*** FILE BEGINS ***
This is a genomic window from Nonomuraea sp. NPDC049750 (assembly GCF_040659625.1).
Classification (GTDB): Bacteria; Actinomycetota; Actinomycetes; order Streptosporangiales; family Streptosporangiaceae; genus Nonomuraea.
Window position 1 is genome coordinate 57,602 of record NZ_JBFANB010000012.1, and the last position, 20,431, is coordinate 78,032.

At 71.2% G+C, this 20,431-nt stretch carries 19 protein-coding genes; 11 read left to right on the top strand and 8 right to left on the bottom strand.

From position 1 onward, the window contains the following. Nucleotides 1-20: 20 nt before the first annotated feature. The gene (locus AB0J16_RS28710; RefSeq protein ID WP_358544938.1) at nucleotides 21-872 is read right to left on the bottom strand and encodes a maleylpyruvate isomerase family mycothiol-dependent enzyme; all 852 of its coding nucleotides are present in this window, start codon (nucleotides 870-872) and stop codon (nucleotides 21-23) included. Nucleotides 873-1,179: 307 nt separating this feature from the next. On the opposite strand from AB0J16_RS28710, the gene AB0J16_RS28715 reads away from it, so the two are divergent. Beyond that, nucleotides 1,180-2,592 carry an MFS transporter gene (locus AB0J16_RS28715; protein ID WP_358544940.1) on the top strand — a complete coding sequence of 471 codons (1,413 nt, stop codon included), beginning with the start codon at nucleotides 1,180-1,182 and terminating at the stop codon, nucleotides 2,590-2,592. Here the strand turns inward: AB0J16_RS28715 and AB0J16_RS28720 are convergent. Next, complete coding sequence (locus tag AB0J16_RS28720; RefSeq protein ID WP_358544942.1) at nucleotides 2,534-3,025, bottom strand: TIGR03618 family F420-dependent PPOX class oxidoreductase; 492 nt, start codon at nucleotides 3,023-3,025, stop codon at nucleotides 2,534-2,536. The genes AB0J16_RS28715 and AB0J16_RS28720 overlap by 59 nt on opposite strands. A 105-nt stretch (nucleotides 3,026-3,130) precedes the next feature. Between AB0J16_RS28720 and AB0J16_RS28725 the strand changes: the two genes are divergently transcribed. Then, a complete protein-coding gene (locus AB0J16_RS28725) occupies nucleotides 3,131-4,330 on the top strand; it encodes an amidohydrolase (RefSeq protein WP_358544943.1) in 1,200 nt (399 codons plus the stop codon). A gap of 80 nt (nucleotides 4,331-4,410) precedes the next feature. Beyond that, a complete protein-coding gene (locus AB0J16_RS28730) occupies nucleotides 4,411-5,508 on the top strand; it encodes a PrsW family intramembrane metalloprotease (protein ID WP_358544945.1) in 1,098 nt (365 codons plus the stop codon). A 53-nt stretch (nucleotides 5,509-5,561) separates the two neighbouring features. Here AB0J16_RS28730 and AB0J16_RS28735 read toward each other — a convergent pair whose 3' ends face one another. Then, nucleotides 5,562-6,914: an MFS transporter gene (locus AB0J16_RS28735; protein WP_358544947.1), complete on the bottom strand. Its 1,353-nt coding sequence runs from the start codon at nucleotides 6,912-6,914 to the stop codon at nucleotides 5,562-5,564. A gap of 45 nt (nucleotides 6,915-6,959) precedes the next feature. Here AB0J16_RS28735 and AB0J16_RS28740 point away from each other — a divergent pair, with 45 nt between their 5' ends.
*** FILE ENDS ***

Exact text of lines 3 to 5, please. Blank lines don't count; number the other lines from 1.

Window position 1 is genome coordinate 57,602 of record NZ_JBFANB010000012.1, and the last position, 20,431, is coordinate 78,032.

At 71.2% G+C, this 20,431-nt stretch carries 19 protein-coding genes; 11 read left to right on the top strand and 8 right to left on the bottom strand.

From position 1 onward, the window contains the following. Nucleotides 1-20: 20 nt before the first annotated feature. The gene (locus AB0J16_RS28710; RefSeq protein ID WP_358544938.1) at nucleotides 21-872 is read right to left on the bottom strand and encodes a maleylpyruvate isomerase family mycothiol-dependent enzyme; all 852 of its coding nucleotides are present in this window, start codon (nucleotides 870-872) and stop codon (nucleotides 21-23) included. Nucleotides 873-1,179: 307 nt separating this feature from the next. On the opposite strand from AB0J16_RS28710, the gene AB0J16_RS28715 reads away from it, so the two are divergent. Beyond that, nucleotides 1,180-2,592 carry an MFS transporter gene (locus AB0J16_RS28715; protein ID WP_358544940.1) on the top strand — a complete coding sequence of 471 codons (1,413 nt, stop codon included), beginning with the start codon at nucleotides 1,180-1,182 and terminating at the stop codon, nucleotides 2,590-2,592. Here the strand turns inward: AB0J16_RS28715 and AB0J16_RS28720 are convergent. Next, complete coding sequence (locus tag AB0J16_RS28720; RefSeq protein ID WP_358544942.1) at nucleotides 2,534-3,025, bottom strand: TIGR03618 family F420-dependent PPOX class oxidoreductase; 492 nt, start codon at nucleotides 3,023-3,025, stop codon at nucleotides 2,534-2,536. The genes AB0J16_RS28715 and AB0J16_RS28720 overlap by 59 nt on opposite strands. A 105-nt stretch (nucleotides 3,026-3,130) precedes the next feature. Between AB0J16_RS28720 and AB0J16_RS28725 the strand changes: the two genes are divergently transcribed. Then, a complete protein-coding gene (locus AB0J16_RS28725) occupies nucleotides 3,131-4,330 on the top strand; it encodes an amidohydrolase (RefSeq protein WP_358544943.1) in 1,200 nt (399 codons plus the stop codon). A gap of 80 nt (nucleotides 4,331-4,410) precedes the next feature. Beyond that, a complete protein-coding gene (locus AB0J16_RS28730) occupies nucleotides 4,411-5,508 on the top strand; it encodes a PrsW family intramembrane metalloprotease (protein ID WP_358544945.1) in 1,098 nt (365 codons plus the stop codon). A 53-nt stretch (nucleotides 5,509-5,561) separates the two neighbouring features. Here AB0J16_RS28730 and AB0J16_RS28735 read toward each other — a convergent pair whose 3' ends face one another. Then, nucleotides 5,562-6,914: an MFS transporter gene (locus AB0J16_RS28735; protein WP_358544947.1), complete on the bottom strand. Its 1,353-nt coding sequence runs from the start codon at nucleotides 6,912-6,914 to the stop codon at nucleotides 5,562-5,564. A gap of 45 nt (nucleotides 6,915-6,959) precedes the next feature. Here AB0J16_RS28735 and AB0J16_RS28740 point away from each other — a divergent pair, with 45 nt between their 5' ends.